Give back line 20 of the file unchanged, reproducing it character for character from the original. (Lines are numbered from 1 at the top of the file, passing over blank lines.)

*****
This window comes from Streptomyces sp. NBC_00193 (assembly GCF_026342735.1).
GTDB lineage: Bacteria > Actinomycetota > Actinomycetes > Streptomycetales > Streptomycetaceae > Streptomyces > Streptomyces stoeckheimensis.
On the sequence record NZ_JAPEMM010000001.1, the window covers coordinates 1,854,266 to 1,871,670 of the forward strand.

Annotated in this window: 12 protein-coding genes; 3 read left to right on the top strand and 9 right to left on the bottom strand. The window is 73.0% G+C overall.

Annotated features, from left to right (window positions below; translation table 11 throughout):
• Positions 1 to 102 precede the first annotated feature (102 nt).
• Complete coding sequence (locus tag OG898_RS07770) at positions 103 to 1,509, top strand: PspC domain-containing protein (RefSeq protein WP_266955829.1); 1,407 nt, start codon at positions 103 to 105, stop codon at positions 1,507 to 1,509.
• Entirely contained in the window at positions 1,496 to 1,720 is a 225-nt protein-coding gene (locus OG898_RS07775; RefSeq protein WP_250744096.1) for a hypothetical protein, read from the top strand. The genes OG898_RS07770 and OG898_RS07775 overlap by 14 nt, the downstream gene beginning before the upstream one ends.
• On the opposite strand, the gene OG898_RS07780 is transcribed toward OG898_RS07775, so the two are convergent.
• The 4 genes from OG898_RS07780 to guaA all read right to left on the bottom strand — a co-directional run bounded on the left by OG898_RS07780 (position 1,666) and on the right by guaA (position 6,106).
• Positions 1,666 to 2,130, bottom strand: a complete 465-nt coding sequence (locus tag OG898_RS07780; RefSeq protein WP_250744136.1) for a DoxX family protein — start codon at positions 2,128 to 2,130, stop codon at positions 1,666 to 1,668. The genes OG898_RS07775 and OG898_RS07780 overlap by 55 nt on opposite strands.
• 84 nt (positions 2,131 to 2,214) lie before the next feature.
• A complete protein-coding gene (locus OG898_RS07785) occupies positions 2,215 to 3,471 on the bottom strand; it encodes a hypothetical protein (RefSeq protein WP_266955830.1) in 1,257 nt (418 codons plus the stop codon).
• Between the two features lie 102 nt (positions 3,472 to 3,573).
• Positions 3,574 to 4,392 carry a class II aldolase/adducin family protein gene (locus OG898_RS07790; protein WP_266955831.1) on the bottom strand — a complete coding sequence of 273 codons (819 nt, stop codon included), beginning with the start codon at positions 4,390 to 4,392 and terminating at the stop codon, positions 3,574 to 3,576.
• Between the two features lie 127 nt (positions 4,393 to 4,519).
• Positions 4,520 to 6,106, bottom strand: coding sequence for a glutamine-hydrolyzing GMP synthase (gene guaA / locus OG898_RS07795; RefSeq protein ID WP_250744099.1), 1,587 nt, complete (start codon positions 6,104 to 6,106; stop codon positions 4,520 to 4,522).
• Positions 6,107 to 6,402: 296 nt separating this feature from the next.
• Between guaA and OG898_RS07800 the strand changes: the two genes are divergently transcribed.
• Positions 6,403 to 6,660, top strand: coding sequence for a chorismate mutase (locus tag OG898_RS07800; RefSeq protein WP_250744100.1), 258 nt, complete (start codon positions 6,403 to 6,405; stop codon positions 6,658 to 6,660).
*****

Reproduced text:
• Positions 6,403 to 6,660, top strand: coding sequence for a chorismate mutase (locus tag OG898_RS07800; RefSeq protein WP_250744100.1), 258 nt, complete (start codon positions 6,403 to 6,405; stop codon positions 6,658 to 6,660).